"The second half of Man Who Fell To Earth-- Newton in house arrest, passing time in kinky but listless sex, drinking gin by the gallon-- virtually repeats the atmosphere of cloistered decadence that pervades Turner’s West London townhouse...."

- adapted from the section in Shock and Awe about Bowie, Nicolas Roeg, and The Man Who Fell To Earth






Monday, February 4, 2019

punk (just) before punk




Coincidentally published around the same time as All the Young Droogs's release, a piece at Dangerous Minds on the well-droogy Heavy Metal Kids - whose Gary Holton got some inspiration from Alex in A Clockwork Orange. The argument advanced - Heavy Metal Kids as missing link between glam and punk - is also advanced in Shock and Awe in the chapter entitled "Ultraviolence".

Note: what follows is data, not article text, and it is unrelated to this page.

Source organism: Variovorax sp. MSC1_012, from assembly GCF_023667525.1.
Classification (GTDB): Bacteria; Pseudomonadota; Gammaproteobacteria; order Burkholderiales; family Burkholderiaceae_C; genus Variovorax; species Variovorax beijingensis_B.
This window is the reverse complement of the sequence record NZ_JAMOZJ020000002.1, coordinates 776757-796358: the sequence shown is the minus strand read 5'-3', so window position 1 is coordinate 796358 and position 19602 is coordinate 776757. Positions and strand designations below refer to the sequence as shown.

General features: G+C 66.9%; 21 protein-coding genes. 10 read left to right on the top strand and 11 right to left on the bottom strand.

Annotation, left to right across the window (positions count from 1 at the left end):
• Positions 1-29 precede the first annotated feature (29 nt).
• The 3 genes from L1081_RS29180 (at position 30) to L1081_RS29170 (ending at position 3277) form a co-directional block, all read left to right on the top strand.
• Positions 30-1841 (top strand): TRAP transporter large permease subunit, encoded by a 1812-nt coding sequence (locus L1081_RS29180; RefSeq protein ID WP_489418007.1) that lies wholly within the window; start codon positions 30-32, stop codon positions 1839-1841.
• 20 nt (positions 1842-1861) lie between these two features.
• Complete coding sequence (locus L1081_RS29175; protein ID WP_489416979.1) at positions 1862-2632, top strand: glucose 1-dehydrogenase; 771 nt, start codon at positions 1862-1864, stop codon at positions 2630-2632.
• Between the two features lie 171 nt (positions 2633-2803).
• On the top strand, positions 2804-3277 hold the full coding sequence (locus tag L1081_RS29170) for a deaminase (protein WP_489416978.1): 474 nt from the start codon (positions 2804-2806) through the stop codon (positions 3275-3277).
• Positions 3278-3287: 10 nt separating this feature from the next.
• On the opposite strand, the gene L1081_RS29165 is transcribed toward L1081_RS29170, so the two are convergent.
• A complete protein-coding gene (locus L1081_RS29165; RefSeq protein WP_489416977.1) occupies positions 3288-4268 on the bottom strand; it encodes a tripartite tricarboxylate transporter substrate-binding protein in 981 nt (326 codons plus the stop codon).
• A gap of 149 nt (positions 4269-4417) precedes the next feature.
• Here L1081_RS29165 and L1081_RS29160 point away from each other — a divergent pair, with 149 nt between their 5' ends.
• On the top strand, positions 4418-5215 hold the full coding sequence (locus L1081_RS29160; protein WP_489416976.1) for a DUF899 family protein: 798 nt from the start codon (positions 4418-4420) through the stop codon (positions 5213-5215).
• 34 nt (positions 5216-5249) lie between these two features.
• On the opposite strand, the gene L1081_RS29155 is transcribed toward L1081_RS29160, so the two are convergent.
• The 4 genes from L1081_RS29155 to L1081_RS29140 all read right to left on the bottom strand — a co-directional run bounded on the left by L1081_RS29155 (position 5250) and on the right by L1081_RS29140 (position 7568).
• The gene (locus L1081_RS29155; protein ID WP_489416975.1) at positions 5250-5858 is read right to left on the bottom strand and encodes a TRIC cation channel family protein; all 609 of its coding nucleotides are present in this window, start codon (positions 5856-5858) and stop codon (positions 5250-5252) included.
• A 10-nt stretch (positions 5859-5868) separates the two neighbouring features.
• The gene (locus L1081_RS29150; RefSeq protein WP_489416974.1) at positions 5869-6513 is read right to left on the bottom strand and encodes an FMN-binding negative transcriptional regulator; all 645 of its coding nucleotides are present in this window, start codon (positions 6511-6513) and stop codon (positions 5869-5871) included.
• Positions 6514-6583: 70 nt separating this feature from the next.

Only problem with Heavy Metal Kids -  what kept them from being punk - was A/ they were just a bit too theatrical and over the top (a bayonet in the stage?)...  B/ the music was too good-times pub boogie in the Faces style.  With Gary's Ronnie Wood-like hooter, the effect is more like Black Crowes with a gorblimey guvnor accent than a blast of fresh air clearing the stale Dingwalls/Marquee/Rainbow fug of the first-half  Seventies.

Also the name is confusing, because they have nothing to do with heavy metal the genre, but the name makes you think they do - and thus part of something existing, rather than start of something new.









Carpenters Hammer At Hoople